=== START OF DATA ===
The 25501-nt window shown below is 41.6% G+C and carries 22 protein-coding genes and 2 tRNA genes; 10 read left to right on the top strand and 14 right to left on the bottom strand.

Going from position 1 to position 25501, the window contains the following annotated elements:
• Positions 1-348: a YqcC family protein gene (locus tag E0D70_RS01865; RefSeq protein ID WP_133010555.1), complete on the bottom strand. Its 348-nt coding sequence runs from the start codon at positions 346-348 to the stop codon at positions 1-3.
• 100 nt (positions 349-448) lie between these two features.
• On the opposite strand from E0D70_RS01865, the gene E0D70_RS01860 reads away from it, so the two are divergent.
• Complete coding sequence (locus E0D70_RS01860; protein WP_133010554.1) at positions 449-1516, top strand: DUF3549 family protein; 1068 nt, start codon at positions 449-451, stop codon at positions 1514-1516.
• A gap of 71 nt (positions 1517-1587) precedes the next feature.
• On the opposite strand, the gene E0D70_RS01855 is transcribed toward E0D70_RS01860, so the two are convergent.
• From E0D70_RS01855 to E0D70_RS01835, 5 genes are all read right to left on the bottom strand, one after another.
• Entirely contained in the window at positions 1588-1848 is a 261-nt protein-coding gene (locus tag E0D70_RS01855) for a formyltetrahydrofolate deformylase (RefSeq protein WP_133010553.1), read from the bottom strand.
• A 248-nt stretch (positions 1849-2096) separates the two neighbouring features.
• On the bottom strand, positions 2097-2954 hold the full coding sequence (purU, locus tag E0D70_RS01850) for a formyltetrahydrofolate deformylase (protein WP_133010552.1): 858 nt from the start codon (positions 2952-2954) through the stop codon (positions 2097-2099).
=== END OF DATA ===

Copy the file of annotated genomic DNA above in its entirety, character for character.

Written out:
The 25501-nt window shown below is 41.6% G+C and carries 22 protein-coding genes and 2 tRNA genes; 10 read left to right on the top strand and 14 right to left on the bottom strand.

Going from position 1 to position 25501, the window contains the following annotated elements:
• Positions 1-348: a YqcC family protein gene (locus tag E0D70_RS01865; RefSeq protein ID WP_133010555.1), complete on the bottom strand. Its 348-nt coding sequence runs from the start codon at positions 346-348 to the stop codon at positions 1-3.
• 100 nt (positions 349-448) lie between these two features.
• On the opposite strand from E0D70_RS01865, the gene E0D70_RS01860 reads away from it, so the two are divergent.
• Complete coding sequence (locus E0D70_RS01860; protein WP_133010554.1) at positions 449-1516, top strand: DUF3549 family protein; 1068 nt, start codon at positions 449-451, stop codon at positions 1514-1516.
• A gap of 71 nt (positions 1517-1587) precedes the next feature.
• On the opposite strand, the gene E0D70_RS01855 is transcribed toward E0D70_RS01860, so the two are convergent.
• From E0D70_RS01855 to E0D70_RS01835, 5 genes are all read right to left on the bottom strand, one after another.
• Entirely contained in the window at positions 1588-1848 is a 261-nt protein-coding gene (locus tag E0D70_RS01855) for a formyltetrahydrofolate deformylase (RefSeq protein WP_133010553.1), read from the bottom strand.
• A 248-nt stretch (positions 1849-2096) separates the two neighbouring features.
• On the bottom strand, positions 2097-2954 hold the full coding sequence (purU, locus tag E0D70_RS01850) for a formyltetrahydrofolate deformylase (protein WP_133010552.1): 858 nt from the start codon (positions 2952-2954) through the stop codon (positions 2097-2099).